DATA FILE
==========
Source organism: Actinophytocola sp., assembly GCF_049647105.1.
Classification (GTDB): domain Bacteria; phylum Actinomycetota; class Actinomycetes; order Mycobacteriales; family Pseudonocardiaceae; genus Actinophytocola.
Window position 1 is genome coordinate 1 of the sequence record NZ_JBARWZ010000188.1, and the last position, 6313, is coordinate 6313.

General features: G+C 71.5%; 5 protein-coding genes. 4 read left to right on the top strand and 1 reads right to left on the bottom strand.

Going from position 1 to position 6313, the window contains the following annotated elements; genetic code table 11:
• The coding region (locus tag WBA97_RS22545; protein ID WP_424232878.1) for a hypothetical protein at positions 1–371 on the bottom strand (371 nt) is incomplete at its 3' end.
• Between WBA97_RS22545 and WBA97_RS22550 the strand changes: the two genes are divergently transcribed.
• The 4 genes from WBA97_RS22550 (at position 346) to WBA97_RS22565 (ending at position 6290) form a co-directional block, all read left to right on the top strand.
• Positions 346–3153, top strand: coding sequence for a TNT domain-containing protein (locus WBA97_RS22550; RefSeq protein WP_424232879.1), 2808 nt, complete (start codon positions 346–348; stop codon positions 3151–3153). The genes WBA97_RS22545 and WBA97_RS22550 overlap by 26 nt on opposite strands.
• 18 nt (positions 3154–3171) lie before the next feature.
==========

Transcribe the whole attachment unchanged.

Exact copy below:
Source organism: Actinophytocola sp., assembly GCF_049647105.1.
Classification (GTDB): domain Bacteria; phylum Actinomycetota; class Actinomycetes; order Mycobacteriales; family Pseudonocardiaceae; genus Actinophytocola.
Window position 1 is genome coordinate 1 of the sequence record NZ_JBARWZ010000188.1, and the last position, 6313, is coordinate 6313.

General features: G+C 71.5%; 5 protein-coding genes. 4 read left to right on the top strand and 1 reads right to left on the bottom strand.

Going from position 1 to position 6313, the window contains the following annotated elements; genetic code table 11:
• The coding region (locus tag WBA97_RS22545; protein ID WP_424232878.1) for a hypothetical protein at positions 1–371 on the bottom strand (371 nt) is incomplete at its 3' end.
• Between WBA97_RS22545 and WBA97_RS22550 the strand changes: the two genes are divergently transcribed.
• The 4 genes from WBA97_RS22550 (at position 346) to WBA97_RS22565 (ending at position 6290) form a co-directional block, all read left to right on the top strand.
• Positions 346–3153, top strand: coding sequence for a TNT domain-containing protein (locus WBA97_RS22550; RefSeq protein WP_424232879.1), 2808 nt, complete (start codon positions 346–348; stop codon positions 3151–3153). The genes WBA97_RS22545 and WBA97_RS22550 overlap by 26 nt on opposite strands.
• 18 nt (positions 3154–3171) lie before the next feature.